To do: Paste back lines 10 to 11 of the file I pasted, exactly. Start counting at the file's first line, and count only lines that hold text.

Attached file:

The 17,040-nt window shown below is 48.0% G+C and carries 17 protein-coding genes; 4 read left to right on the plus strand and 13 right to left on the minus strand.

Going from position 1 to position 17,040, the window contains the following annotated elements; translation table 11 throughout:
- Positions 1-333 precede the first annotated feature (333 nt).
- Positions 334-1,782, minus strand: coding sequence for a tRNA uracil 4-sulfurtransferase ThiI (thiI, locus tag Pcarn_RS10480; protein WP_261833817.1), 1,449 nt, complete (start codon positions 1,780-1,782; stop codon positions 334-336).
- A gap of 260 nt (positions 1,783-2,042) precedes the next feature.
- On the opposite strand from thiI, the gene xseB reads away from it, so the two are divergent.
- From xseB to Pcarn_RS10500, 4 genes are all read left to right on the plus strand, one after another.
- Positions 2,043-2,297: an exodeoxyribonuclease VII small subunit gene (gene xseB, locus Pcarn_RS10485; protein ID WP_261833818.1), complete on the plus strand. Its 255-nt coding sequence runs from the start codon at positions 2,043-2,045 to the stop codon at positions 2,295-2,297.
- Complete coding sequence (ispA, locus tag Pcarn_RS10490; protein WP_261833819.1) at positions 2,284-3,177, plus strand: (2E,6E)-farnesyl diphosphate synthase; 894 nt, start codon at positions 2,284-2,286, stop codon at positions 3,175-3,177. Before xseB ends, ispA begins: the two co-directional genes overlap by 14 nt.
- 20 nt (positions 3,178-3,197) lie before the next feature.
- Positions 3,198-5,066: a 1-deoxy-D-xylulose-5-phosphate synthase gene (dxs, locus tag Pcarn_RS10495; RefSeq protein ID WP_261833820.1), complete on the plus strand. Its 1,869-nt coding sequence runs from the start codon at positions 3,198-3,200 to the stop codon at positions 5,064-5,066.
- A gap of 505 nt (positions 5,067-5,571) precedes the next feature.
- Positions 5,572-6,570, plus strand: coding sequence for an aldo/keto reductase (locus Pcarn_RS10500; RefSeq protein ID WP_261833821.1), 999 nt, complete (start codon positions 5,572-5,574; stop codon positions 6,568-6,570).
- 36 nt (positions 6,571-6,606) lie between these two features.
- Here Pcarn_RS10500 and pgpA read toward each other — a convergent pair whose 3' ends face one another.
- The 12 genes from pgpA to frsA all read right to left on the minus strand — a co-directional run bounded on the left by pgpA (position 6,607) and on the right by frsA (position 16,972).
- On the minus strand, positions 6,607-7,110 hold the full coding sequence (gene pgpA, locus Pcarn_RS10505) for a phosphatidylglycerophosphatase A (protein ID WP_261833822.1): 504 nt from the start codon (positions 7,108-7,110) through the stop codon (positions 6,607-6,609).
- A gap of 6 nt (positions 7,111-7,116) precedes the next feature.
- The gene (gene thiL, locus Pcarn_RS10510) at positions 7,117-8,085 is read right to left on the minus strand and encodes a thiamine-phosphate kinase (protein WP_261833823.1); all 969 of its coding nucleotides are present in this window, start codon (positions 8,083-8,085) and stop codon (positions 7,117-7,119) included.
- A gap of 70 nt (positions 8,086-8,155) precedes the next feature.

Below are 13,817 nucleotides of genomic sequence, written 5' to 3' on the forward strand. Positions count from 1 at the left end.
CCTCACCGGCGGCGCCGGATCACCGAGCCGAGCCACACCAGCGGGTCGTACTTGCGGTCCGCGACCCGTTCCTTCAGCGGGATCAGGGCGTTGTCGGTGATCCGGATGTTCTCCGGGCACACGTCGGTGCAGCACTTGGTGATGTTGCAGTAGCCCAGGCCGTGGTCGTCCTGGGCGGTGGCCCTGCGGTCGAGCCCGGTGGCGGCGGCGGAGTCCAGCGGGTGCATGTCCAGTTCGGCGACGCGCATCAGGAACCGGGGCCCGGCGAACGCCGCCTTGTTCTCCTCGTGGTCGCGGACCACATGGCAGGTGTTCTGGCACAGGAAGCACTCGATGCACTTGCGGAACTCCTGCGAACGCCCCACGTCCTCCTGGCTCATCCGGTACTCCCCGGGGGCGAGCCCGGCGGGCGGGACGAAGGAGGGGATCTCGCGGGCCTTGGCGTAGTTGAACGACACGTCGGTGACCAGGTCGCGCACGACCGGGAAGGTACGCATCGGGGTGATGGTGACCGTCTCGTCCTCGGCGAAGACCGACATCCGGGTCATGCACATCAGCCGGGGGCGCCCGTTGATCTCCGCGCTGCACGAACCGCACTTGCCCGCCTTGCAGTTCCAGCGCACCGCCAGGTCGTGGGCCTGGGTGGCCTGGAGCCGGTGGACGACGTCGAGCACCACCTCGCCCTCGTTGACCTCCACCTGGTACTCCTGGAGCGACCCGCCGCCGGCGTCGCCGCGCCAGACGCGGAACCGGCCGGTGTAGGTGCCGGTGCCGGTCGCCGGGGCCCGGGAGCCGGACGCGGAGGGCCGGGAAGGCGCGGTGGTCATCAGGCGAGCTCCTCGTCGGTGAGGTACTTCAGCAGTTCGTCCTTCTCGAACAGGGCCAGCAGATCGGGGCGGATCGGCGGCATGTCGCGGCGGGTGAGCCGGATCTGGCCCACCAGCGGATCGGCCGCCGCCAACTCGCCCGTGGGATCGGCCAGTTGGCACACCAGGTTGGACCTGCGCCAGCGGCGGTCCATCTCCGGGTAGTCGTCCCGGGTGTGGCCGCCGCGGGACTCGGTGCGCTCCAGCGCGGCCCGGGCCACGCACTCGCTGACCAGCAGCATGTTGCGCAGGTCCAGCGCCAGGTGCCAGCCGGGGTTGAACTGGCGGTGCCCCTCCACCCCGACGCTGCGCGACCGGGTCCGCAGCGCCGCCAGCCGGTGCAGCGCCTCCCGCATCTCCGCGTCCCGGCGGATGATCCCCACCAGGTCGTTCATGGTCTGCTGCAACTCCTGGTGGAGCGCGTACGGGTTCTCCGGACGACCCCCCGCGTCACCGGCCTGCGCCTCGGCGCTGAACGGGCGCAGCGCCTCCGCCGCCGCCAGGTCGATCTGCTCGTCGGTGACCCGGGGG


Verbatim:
- 20 nt (positions 3,178-3,197) lie before the next feature.
- Positions 3,198-5,066: a 1-deoxy-D-xylulose-5-phosphate synthase gene (dxs, locus tag Pcarn_RS10495; RefSeq protein ID WP_261833820.1), complete on the plus strand. Its 1,869-nt coding sequence runs from the start codon at positions 3,198-3,200 to the stop codon at positions 5,064-5,066.